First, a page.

News (USA)

Man who stabbed gay student to death says he was worried about being outed to his dad

Samuel Woodward Blaze Bernstein
Samuel Woodward (l) has been arrested on suspicion of homicide in the death of Blaze Bernstein (r). Photo: Orange County Sheriff's Department

The trial of Samuel Woodward, the man who killed 19-year-old gay University of Pennsylvania student Blaze Bernstein, has started, and Woodward testified about his motive last week.

Woodward changed his defense substantially from what he told police six years ago. Currently, Woodward claims that Bernstein had groped him while Woodward was intoxicated on cannabis, taking pictures of his genitals and saying, “I got you,” repeatedly while also using the word “outed,” Mercury News reports.

Originally, Woodward claimed that the two had gone to meet in the park, after which Bernstein walked off to meet someone else, coming back to try and kiss Woodward before he murdered the university student, stabbing him over 20 times.

The prosecuting attorney claims that texts on Woodward’s phone to Bernstein support the original testimony.

Bernstein had flown back from college to Lake Forest, California, for a vacation. There, the two had agreed to meet up and recount old memories from when they were in high school together.

Woodward described feeling “anger like nothing I had ever felt in my whole life,” leading him to “just [keep] driving and driving and driving the knife down.” His defense attorney asked Woodward if he remembered how many times he stabbed Bernstein, to which he responded, “No.”

“What were you thinking?” his lawyer asked. “Do you remember what you were thinking when you were driving the knife down again and again and again?”

“Anger like nothing I had ever felt in my whole life,” he responded.

In his testimony, Woodward failed to mention that he had previously moved to Texas to train with the Neo-Nazi hate group, Atomwaffen Division. This group advocates for a violent, trained militia to violently hurt and kill minorities, including members of the LGBTQ+ community.

Woodward had over 100 pieces of extremist content on his phone at the time of the murder, much of which was related to extremist content. Hateful material was found on his laptop and social media accounts as well, including racist, anti-Semitic, and homophobic materials.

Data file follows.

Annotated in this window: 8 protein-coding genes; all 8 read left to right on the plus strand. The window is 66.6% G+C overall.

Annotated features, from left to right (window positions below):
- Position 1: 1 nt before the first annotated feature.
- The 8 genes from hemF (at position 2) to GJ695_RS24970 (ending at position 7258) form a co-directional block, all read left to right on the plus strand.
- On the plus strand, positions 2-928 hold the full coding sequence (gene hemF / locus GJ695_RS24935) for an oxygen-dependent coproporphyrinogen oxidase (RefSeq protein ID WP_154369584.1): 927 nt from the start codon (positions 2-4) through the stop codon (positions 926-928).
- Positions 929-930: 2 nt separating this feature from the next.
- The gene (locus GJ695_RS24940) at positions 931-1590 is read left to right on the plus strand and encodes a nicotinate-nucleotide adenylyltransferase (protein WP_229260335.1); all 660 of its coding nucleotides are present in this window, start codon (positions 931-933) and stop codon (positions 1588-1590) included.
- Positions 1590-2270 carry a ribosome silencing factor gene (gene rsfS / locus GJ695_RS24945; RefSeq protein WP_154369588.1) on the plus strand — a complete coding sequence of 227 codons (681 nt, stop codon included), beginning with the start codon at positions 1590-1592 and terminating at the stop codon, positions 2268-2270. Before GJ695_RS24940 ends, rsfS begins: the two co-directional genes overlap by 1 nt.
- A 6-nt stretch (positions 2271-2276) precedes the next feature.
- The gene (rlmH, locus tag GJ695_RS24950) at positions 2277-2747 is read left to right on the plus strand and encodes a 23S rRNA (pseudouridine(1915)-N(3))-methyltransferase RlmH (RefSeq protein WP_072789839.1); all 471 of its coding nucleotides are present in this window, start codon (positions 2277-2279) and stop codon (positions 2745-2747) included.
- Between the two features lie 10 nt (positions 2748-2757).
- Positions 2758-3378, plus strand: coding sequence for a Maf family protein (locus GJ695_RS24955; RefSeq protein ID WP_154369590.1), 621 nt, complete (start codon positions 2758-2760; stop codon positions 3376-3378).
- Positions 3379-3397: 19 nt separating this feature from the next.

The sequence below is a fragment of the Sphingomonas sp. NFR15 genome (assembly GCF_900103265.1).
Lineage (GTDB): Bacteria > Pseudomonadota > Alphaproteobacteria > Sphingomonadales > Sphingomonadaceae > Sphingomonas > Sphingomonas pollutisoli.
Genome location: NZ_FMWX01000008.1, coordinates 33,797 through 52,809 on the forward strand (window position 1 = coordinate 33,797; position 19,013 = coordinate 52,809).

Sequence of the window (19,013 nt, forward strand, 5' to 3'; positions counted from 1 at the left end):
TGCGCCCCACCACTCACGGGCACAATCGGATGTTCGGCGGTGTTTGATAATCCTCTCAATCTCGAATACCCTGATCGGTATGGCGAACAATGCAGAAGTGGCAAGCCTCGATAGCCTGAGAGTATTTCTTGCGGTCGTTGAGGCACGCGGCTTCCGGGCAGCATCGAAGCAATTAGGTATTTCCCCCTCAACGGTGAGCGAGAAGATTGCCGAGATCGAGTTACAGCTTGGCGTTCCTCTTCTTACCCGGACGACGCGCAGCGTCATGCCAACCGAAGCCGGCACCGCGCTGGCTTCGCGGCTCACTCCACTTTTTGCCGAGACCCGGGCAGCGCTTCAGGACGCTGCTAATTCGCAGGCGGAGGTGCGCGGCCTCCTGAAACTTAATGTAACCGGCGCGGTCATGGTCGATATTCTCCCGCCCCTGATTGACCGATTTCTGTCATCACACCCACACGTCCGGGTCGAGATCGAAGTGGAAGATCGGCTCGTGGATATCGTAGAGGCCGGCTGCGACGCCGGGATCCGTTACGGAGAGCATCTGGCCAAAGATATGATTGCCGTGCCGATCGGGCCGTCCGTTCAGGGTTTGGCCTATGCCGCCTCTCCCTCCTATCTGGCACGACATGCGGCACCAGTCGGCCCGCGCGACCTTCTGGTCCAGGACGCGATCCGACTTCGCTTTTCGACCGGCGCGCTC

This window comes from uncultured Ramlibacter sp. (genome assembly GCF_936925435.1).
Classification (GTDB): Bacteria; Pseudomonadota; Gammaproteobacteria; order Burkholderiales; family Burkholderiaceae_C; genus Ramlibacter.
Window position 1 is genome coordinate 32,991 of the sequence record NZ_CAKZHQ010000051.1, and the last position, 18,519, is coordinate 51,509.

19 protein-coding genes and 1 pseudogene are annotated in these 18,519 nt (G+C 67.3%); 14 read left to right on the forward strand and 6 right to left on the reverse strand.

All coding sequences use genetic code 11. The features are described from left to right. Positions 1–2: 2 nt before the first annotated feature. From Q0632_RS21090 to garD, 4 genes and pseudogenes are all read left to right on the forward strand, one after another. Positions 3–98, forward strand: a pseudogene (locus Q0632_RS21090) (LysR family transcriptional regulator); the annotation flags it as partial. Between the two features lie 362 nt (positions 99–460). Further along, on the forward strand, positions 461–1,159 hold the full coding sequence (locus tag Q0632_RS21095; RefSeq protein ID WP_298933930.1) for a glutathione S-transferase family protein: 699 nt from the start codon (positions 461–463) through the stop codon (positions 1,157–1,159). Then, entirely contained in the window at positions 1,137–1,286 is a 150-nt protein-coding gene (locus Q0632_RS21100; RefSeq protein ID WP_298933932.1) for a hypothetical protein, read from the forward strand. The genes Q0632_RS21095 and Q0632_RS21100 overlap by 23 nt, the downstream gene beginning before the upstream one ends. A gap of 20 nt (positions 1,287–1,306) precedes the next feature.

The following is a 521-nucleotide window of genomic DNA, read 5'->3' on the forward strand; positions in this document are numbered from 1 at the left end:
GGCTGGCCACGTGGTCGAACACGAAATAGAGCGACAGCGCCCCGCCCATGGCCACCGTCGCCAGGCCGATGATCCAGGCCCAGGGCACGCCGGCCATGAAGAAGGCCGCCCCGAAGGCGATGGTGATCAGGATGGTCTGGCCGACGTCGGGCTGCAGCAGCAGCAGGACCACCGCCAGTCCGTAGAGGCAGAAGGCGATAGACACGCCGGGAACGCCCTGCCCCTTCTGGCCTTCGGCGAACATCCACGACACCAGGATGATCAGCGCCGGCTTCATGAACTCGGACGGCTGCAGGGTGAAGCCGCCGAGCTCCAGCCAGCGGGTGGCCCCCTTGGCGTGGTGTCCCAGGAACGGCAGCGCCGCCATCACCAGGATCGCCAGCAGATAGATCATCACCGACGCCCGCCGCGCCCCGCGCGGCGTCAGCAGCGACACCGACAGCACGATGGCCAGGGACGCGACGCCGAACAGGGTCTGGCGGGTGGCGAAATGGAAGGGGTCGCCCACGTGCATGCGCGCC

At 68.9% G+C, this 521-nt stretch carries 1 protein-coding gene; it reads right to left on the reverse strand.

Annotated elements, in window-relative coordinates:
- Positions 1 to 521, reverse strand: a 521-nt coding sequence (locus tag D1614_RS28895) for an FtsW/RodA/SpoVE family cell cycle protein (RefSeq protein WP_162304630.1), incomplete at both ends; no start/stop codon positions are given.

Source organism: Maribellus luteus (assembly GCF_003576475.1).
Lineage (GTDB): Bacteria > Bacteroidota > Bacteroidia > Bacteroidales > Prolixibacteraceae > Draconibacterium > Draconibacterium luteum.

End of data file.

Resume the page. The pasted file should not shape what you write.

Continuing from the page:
In the months before the murder, it was revealed that Woodward went on Grindr to send pictures of gay men being violently and graphically murdered to anyone he interacted with. He bragged about posing as “gay curious” before calling gay men “f*ggots,” and saying that they deserved the treatment.

Two weeks before the murder, he posted a picture of a bloody knife to Snapchat, saying, “Texting is boring, but murder isn’t.”

Additionally, Woodward had allegedly sent nude images of himself to Bernstein. However, in spite of contradictory evidence, he denied doing this. Much of the trial is determined by whether or not he had repressed gay feelings for Bernstein. Prosecutors argue that Woodward targeted Bernstein in an anti-gay hate crime, while the defense claims that Woodward was confused about his own sexuality.

In his testimony, Woodward described a fear of his father finding out, although he didn’t describe what the exact ramifications would be. He testified that Bernstein had unbuckled Woodward’s belt and had his hand down his pants and was tapping on his phone. That’s when he said he started “babbling incoherently” while Bernstein said “I got you, you [expletive] hypocrite” and may have used the word “outed.”

He said he felt “mortal terror” when he saw Bernstein tapping on his phone, thinking that Bernstein was sending a picture of his genitalia to someone else.

“What were you afraid of?” his lawyer asked.

“My father — there is no way people like him, people in our community, people in our neighborhood — just the look on his face if he heard about something like that, if it got out somehow,” he responded. “I couldn’t fathom something like that.”

He said that he started yelling at Bernstein. He said he tried to grab Bernstein’s phone and then grabbed a knife.

“I only remember trying to get the phone and during that time and the ensuing tumble I just remember I felt nothing other than being clawed and bitten,” he said.

“Everything was just one big flood,” he continued. “I just remember losing my mind. I remember not knowing what to do.”

The prosecutor noted that Woodward sent texts to Bernstein’s phone that implied that Bernstein had wandered off, after Woodward had buried his body. She asked if Woodward was “going to continue to cover up the crime?””

“That wasn’t my intention, no,” he responded.

Woodward was acting unusual during his testimony, as he would take over 30 seconds to respond at times and would be asked to move his hair out of his face, which has grown long and unkempt. He had to be prodded to move forward with what happened on the night of the murder.

On another day of testimony, a prosecutor asked if he believed Bernstein deserved to die.

“No,” he responded.

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